Mere months away from celebrating its 25th anniversary, Little Sister’s Book and Art Emporium, described by many as “more than just a bookstore,” is up for sale.
“I really have never seriously contemplated it before but I think the timing is right for us,” reveals Jim Deva, who opened the bookstore with partner Bruce Smyth in its original Thurlow St location on Apr 15, 1983. The idea of selling Little Sister’s gradually came to Deva and Smyth as they were planning the program for the store’s silver jubilee celebrations in May.
“That involves going back and going through a lot of photos and going through a lot of stuff, and in the process of talking about this 25-year journey we’ve been on, I think it’s the right time for myself and my partner to step back and find somebody else to continue,” explains Deva, who says he “slept on it for 30 days” before making a final decision. “It just feels from a very personal level that I’m ready for something different.”
Smyth’s health has also been a major factor in the couple’s decision to look for new ownership.
“I really liked the partnership concept of it and that hasn’t really been working due to [Bruce’s] health,” says Deva. “I’m doing it more on my own and I really don’t care for it. I’m finding myself stressing over non-stressing things like payroll, rent, taxes — all of those things.”
The challenge now, says Deva, is finding someone who’s going to “proceed and continue with what we’re doing.” There’s no one on a short list just yet, he notes.
“I just want somebody that will carry on, not with everything that we’re doing, but certainly [who can] appeal to a broad section of our community.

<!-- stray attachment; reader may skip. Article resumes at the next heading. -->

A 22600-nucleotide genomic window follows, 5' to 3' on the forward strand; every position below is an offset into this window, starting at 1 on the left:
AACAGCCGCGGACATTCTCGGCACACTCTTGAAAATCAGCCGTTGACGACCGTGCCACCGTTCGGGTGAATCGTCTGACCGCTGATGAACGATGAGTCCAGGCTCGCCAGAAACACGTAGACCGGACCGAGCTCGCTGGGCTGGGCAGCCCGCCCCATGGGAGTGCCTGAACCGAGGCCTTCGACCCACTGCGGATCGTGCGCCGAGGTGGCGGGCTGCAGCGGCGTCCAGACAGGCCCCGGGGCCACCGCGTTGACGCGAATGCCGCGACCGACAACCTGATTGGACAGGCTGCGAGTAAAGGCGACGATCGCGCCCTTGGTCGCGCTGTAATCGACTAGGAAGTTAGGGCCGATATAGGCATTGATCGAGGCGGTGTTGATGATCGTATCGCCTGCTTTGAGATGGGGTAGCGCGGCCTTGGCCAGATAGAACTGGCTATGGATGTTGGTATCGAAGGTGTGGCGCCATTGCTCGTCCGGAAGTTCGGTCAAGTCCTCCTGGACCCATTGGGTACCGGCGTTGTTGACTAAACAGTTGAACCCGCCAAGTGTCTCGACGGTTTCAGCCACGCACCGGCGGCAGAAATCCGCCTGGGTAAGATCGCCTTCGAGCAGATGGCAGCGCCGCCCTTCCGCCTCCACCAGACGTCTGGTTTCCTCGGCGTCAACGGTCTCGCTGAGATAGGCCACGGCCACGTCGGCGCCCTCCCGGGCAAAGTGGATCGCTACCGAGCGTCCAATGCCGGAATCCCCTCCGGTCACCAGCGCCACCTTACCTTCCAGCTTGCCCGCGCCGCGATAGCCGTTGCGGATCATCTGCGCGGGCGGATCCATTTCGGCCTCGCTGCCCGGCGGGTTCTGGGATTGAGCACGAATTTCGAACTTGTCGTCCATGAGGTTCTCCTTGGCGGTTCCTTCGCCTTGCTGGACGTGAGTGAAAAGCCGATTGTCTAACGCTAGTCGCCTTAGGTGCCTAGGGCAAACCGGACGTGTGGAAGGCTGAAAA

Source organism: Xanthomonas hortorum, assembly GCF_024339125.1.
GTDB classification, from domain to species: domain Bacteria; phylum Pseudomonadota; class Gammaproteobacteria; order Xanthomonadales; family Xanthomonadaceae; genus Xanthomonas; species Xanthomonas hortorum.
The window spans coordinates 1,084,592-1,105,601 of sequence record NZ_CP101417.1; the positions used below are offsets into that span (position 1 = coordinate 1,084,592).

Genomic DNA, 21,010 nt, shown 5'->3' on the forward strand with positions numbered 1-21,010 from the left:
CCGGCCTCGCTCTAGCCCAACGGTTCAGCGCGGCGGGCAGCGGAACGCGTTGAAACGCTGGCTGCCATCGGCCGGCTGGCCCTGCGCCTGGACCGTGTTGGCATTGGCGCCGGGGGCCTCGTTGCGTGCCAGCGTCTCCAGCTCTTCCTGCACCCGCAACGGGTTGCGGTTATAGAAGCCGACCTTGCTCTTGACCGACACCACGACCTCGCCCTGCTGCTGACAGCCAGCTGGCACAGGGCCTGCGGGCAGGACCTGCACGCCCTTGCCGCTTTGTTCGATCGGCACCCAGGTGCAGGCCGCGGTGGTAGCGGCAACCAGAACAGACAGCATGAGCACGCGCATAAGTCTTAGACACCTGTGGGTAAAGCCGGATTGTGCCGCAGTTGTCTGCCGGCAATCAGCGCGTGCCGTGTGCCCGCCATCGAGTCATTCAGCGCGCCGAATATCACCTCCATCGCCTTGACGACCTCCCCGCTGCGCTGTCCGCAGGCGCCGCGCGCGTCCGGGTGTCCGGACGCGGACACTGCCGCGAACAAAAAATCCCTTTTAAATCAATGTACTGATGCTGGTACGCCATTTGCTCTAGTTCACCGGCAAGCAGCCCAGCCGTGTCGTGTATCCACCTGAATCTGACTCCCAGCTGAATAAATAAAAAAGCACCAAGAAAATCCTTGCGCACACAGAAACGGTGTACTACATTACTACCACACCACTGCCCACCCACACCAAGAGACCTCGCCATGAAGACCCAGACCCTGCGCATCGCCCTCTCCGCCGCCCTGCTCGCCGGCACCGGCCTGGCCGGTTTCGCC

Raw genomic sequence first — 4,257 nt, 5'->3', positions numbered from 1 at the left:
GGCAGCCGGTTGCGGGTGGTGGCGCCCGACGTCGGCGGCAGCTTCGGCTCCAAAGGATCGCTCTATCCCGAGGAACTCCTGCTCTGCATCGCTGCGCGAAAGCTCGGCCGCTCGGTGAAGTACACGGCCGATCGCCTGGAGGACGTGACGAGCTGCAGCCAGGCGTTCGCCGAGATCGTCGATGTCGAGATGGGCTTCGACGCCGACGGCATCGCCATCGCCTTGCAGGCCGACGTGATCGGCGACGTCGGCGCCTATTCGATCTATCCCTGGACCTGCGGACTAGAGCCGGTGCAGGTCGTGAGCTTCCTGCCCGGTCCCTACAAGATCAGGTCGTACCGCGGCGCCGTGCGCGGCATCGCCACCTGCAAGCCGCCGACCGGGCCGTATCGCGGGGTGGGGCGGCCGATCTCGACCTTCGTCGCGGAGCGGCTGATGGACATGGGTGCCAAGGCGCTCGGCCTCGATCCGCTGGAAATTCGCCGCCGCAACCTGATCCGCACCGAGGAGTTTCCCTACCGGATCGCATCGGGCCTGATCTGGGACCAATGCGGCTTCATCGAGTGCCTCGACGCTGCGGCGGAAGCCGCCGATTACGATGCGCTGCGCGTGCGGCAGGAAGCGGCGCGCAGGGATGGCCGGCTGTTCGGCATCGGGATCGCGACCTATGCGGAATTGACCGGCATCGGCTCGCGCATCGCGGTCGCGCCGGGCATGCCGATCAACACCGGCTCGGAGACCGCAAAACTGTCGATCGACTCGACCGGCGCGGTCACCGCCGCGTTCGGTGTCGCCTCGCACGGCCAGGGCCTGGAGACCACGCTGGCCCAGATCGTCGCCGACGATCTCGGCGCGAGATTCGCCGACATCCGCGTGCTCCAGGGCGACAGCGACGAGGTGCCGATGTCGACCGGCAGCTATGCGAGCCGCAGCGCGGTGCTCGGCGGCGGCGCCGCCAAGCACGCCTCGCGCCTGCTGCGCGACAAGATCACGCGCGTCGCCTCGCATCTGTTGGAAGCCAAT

“In other words, I don’t want any business that just focuses on men. I don’t want somebody that just wants to focus on women. I still believe that it should be universal to our community and try to meet the needs of, not all of them, but the majority of people,” Deva elaborates.
Apart from that, he says, the only other condition of sale is keeping Janine Fuller on as manager — a position she’s held for 12 of the 18 years she’s been at the store.
“Janine wants to continue with what she’s doing. The staff wants to continue, and I think that’s fabulous. It’s an asset to anybody who wants to sort of pick up the reins and continue,” he asserts. “We’re going to have to be able to just give it up and pass it over and say, ‘Do the best you can,'” he adds.
“I wouldn’t micromanage it,” Deva assures. “It would be just helping as much as I can in the transition, and then getting the hell out of the way.”
News that Deva and Smyth are relinquishing ownership of Little Sister’s is being met with shock and sadness, but also with a sense of profound gratitude for the leadership role they’ve assumed on issues that resonate with the queer community. Issues like spearheading the response to Aaron Webster’s murder in 2001; community policing; housing issues in the West End; and a community resource and gathering space.
But the store and its owners and manager are probably best known for their decades-long battle with Canada Customs (now Canada Border Services Agency) which began seizing their shipments in 1984 on the grounds that their gay and lesbian imports were obscene.
With its shelves sitting half-empty and shipments arriving in a tattered state, Little Sister’s took Customs to court for the first time in 1987 for unfairly targeting the community’s material.
Thirteen years later, the Supreme Court of Canada, in what was seen as a partial victory for the bookstore, ordered Customs to stop discriminating against Little Sister’s.
There was a catch, however.
The court maintained that Customs still had overall power to screen for obscene materials at the border as long as border guards evaluated everything equally.
Little Sister’s took Customs back to court in 2001, after border guards again seized material destined for the store. The offending books included several volumes of a gay comic called the Meatmen, which sometimes features SM imagery.